A research team in Boston was able to clearly distinguish those with Chronic Fatigue Syndrome (CFS) from both healthy and clinically depressed controls in a study performed in 2011. The study, which utilized EEG spectral coherence data to identify brain variations in CFS patients, was performed by physicians from Harvard Medical School, Tufts Medical Center, Children’s Hospital Boston and Brigham and Women’s Hospital.

The ability to distinguish CFS from depression has long been a challenge in the medical community. There is no single diagnostic test available and the “standard battery of tests” does not detect the unique biomarkers involved in this complex illness. Although a variety of advanced testing methods can be used for diagnosis relating to biological dysfunction in CFS patients, most practitioners are unfamiliar with the research.

The EEG study included a total of 632 subjects and was conducted in an academic medical center electroencephalography laboratory. Comparisons were made between patients with carefully defined CFS, individuals with major depression, persons reporting general fatigue (but no other symptoms), and 390 healthy controls.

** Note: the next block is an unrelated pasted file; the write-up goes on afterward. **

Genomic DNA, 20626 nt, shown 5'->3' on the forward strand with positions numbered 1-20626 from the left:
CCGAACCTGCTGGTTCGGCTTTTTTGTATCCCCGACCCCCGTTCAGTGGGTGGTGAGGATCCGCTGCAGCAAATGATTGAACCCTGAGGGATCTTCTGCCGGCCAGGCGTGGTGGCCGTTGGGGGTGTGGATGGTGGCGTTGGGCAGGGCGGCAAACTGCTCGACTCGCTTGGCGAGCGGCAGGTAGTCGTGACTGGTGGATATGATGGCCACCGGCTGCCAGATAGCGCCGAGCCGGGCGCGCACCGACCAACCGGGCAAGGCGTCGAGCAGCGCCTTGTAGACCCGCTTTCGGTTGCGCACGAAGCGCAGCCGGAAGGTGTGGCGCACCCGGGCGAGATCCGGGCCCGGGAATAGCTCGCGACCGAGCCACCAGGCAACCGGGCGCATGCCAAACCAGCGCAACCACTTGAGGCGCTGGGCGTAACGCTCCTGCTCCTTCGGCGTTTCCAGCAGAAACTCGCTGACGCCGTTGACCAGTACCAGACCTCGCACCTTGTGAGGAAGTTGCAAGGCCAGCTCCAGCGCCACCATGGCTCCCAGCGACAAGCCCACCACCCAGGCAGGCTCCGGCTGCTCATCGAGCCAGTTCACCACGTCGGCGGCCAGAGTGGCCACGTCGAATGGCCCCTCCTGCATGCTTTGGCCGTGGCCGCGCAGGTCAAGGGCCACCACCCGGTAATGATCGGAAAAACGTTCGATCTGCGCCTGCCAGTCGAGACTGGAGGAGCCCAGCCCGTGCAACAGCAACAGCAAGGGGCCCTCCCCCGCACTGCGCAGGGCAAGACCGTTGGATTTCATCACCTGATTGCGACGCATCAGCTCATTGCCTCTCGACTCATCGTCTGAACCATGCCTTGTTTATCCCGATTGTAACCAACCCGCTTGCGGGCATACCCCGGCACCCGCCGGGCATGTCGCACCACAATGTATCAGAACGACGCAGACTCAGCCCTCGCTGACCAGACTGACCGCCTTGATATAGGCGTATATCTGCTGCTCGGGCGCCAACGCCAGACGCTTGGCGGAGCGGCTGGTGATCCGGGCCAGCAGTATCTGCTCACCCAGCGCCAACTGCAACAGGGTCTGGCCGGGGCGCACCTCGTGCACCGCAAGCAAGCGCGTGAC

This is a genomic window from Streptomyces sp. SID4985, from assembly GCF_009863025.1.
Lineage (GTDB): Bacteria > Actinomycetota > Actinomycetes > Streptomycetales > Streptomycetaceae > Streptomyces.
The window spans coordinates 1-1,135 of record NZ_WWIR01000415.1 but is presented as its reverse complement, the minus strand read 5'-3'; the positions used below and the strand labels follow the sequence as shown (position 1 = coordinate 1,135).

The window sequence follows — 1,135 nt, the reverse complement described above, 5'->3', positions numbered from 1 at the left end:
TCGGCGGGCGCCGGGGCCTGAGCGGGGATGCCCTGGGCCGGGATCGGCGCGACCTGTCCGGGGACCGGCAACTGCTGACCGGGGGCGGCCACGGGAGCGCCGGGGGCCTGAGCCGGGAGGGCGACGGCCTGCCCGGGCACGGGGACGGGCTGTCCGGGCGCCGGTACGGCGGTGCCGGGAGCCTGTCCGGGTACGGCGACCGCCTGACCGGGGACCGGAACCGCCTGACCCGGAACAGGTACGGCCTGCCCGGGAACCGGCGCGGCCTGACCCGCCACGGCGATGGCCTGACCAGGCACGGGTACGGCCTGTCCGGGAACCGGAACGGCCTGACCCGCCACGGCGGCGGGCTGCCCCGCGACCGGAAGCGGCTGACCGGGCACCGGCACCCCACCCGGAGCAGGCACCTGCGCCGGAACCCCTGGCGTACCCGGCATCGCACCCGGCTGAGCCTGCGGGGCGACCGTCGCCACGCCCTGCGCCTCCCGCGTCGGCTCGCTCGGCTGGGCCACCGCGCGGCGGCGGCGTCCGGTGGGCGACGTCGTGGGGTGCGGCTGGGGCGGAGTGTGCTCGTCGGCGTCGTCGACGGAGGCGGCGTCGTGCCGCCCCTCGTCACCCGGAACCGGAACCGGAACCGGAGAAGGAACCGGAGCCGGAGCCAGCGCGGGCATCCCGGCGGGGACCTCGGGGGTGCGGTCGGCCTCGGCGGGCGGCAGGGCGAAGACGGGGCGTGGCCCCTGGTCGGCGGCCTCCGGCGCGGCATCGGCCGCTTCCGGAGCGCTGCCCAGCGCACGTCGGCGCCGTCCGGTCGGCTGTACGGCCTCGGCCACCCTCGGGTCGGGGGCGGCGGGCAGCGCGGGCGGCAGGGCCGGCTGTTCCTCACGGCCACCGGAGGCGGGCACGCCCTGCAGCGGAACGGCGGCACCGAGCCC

Following analysis of the information obtained, the research revealed that the technique had “identified unmedicated patients with CFS and healthy control subjects without misclassifying depressed patients as CFS…” The report further concluded that the research provides clear evidence that “CFS patients demonstrate brain physiology that is not observed in healthy normals or patients with major depression.”

The Abstract and Full Text are available at http://www.biomedcentral.com/1471-2377/11/82/abstract